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Product Owner Skills

Product Owner Skills in 2024: Key Competencies to Add to Your Resume

Achieving software project goals requires a product owner who can bring everything together thanks to their understanding of the product and the client’s needs. We’re here to share the essential skills that all product owners need.

Dan GinnBrett DayIgor Kurtz

Written by Dan Ginn (Writer, Script Editor)

Reviewed by Brett Day (Writer, Editor)

Facts checked by Igor Kurtz (Fact-checking editor)

Last Updated: 2024-04-18T12:29:24+00:00

All our content is written fully by humans; we do not publish AI writing. Learn more here.

Key Takeaways: Product Owner Skill Set 
  • To be a good product owner, you need a combination of hard skills (knowledge) and soft skills (personal qualities). 
  • The best way to improve your product owner skills is through experience, which you gain by working on a range of projects or by obtaining certifications.
  • Having a strong understanding of today’s leading project management software will give you a competitive edge when applying for new product owner roles.

Facts & Expert Analysis About Product Owner Skills:

  • Understanding agile: A product owner needs to display a strong understanding of agile processes, especially the scrum framework.
  • Certifications: Signing up for virtual and in-person courses will help you obtain greater knowledge of the role of a product owner, as well as the roles of other team members.
  • Assess your skills: Taking a product owner skills assessment can help you understand your strengths and weaknesses within your role as a product owner.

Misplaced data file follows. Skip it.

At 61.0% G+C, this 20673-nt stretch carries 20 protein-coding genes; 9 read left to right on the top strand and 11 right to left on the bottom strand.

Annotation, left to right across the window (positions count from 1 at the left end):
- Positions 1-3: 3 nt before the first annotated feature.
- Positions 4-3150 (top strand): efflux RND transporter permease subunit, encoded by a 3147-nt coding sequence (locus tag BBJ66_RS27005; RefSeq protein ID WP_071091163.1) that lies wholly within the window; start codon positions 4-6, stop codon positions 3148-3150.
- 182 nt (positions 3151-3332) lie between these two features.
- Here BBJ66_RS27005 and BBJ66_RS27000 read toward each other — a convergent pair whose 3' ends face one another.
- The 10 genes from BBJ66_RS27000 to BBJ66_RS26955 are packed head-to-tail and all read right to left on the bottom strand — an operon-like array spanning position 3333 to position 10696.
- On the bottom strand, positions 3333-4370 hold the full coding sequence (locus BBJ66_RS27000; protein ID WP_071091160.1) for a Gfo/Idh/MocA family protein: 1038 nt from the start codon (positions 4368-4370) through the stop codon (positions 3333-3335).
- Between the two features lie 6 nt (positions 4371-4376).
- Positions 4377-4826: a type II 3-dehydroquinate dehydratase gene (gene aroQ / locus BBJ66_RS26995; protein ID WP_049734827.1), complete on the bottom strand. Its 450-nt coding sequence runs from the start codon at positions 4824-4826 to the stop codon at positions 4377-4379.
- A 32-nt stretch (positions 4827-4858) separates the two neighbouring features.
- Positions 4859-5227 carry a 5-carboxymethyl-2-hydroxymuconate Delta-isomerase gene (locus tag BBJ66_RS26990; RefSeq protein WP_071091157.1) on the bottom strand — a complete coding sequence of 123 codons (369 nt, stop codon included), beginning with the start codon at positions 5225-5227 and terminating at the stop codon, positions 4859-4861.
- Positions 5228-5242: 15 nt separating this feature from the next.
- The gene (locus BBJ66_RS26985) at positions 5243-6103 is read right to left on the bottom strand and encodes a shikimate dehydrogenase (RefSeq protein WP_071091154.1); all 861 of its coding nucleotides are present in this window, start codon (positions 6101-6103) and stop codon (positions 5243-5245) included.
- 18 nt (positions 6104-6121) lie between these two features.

Product owners play a pivotal role in the development of software products. Their job is to understand what the end user needs and to ensure the development team makes it happen. This role requires many skills, including knowing how to use the best project management software to monitor project progress. Below, we’ll share 10 important product owner skills.

Whether you’re preparing for a product owner interview or are new to the field, this guide will bring you up to speed on all the technical skills you need. We’ll cover the key product owner skills to have, what you should include on your resume, information about product owner skills assessments and more.

What Skills Do You Need to Be a Product Owner?

Essential product owner skills include a mixture of hard and soft skills. The former entails having strong technical knowledge of the tasks a product owner has to complete each day. This means understanding agile terminology and what your role is within a scrum team. The latter pertains to a person’s personality and the qualities they have that help them do their job effectively. 

10 Skills of a Product Owner

Below, we’ll break down the skills across two separate categories, explaining why each skill is important.

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Product Owner Hard Skills

1. Ability to Build a Product Backlog

The product owner is responsible for building a product backlog for development teams. This means being able to create a set of tasks (user stories) and features that are required to build a product. The product owner needs to be able to determine which tasks are the most important and know which tasks should take priority over others.

Jira Backlog
Leading tools like Jira make it easier to create a product backlog. 

Product owners should also be able to identify certain task dependencies and determine the complexity of each task by using agile estimation techniques. A clear product backlog makes sprint planning much easier and can lead to enhanced productivity.

2. Ability to Build a Product Roadmap and Vision 

After the product owner gathers information from the end user, they must then be able to build a product vision. This involves building a roadmap for what the product will look like and the path they’ll take to reach the end goal. The clearer the product vision, the easier it will be for the development team to achieve the overall goal. 

product roadmap
Map out your entire vision through a detailed roadmap for the product.

A certain level of flexibility is required here, as the roadmap can change paths. Quick thinkers will have a competitive edge, as they will be more agile throughout the process.